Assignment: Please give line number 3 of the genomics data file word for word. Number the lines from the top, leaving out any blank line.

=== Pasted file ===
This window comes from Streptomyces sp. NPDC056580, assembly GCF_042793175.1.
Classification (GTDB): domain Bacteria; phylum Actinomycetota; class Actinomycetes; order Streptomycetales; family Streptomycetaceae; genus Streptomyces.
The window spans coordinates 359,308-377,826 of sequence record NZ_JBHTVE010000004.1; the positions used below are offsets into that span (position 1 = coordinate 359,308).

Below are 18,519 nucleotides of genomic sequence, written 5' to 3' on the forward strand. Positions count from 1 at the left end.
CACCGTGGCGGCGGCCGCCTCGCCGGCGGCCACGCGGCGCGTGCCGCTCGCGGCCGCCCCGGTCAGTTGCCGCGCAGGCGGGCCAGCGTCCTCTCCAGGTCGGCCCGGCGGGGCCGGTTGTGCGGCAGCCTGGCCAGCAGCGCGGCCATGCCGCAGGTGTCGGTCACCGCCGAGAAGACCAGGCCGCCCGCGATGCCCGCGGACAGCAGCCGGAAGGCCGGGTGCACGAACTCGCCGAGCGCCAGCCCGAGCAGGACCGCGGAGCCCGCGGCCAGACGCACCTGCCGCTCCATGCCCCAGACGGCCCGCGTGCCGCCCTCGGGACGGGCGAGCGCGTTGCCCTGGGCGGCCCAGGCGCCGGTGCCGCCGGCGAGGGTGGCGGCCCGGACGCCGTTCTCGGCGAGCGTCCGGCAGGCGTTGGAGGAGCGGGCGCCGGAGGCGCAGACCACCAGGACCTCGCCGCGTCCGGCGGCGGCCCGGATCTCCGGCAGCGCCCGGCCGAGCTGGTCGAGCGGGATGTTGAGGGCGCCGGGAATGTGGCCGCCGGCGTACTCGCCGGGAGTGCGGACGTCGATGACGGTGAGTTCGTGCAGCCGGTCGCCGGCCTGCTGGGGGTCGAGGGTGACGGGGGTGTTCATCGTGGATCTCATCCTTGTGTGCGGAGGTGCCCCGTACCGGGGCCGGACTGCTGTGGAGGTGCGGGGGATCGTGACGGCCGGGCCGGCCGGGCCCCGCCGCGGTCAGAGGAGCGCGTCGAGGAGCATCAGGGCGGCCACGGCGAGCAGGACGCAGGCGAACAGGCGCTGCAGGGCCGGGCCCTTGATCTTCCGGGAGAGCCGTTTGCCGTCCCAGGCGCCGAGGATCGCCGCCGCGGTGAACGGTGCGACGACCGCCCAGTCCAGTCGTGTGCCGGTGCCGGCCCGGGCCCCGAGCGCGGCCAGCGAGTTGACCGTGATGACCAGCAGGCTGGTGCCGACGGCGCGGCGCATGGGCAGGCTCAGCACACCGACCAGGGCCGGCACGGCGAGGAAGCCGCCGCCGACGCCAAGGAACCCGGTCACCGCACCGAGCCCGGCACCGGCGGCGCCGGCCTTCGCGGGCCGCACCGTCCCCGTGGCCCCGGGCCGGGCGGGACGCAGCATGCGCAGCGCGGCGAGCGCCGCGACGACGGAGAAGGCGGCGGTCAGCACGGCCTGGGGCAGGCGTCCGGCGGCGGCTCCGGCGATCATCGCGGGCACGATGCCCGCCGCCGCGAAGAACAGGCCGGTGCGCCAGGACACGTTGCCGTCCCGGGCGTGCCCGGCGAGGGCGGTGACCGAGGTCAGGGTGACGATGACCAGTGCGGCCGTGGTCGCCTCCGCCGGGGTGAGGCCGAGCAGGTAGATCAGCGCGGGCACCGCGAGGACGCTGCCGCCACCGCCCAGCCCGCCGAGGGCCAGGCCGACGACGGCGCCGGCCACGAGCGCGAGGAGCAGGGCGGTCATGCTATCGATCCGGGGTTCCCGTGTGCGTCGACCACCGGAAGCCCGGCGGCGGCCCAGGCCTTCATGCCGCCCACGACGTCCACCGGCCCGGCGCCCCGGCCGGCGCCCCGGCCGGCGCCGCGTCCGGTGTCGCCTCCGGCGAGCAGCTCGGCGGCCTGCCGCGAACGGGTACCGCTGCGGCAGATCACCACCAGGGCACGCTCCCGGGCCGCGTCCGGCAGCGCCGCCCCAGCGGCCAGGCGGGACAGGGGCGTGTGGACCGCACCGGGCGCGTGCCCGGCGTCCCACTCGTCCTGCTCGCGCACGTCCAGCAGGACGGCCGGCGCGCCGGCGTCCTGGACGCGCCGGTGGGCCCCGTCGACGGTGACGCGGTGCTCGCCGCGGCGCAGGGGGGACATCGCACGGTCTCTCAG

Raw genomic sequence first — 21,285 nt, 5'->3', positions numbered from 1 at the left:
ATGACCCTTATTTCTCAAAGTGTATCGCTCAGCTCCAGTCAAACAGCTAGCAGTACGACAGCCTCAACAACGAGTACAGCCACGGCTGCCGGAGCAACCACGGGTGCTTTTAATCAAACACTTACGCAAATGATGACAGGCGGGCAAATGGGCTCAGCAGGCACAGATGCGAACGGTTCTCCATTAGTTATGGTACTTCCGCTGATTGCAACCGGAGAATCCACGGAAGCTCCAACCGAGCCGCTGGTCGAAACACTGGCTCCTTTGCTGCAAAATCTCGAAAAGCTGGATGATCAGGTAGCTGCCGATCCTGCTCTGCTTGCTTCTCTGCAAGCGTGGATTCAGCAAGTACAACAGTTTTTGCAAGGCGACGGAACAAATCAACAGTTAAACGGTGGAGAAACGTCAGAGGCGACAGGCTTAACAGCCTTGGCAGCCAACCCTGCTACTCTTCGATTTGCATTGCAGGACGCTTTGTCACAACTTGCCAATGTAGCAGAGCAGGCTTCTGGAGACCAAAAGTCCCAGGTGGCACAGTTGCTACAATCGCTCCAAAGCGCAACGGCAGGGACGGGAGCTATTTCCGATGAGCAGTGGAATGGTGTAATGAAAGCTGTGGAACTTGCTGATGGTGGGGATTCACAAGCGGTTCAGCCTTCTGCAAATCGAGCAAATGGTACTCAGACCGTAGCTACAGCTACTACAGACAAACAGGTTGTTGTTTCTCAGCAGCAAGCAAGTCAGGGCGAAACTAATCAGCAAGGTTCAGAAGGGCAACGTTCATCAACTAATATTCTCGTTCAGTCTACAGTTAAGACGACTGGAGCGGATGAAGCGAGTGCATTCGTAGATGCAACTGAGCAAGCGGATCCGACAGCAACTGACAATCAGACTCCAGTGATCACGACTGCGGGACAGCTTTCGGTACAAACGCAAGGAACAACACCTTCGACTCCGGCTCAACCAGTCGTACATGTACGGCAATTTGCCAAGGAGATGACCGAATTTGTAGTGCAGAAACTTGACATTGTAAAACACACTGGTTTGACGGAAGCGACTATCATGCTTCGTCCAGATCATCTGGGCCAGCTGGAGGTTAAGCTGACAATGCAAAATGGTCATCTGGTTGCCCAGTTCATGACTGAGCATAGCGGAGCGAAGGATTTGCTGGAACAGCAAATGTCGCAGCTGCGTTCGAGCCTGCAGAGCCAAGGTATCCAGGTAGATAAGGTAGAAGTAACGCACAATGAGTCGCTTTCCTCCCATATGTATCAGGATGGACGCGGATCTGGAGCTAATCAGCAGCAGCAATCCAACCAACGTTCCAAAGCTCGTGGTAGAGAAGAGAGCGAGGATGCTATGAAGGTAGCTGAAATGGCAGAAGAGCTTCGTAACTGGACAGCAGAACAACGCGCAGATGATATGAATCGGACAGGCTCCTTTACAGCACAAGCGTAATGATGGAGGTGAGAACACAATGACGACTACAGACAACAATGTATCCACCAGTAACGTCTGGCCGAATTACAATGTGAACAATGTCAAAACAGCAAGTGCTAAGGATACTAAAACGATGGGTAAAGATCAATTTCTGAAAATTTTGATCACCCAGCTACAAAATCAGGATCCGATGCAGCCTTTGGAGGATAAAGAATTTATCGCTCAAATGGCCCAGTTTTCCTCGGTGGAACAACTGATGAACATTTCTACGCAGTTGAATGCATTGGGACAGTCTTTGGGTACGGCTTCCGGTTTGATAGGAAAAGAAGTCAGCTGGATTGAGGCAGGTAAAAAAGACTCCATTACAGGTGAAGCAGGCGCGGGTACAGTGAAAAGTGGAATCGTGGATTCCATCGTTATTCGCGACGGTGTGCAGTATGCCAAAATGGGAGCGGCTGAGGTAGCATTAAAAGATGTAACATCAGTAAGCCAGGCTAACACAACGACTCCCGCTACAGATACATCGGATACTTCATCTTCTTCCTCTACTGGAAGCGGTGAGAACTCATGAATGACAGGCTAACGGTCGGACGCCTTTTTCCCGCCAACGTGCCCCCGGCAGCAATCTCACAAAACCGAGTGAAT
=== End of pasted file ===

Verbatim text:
The window spans coordinates 359,308-377,826 of sequence record NZ_JBHTVE010000004.1; the positions used below are offsets into that span (position 1 = coordinate 359,308).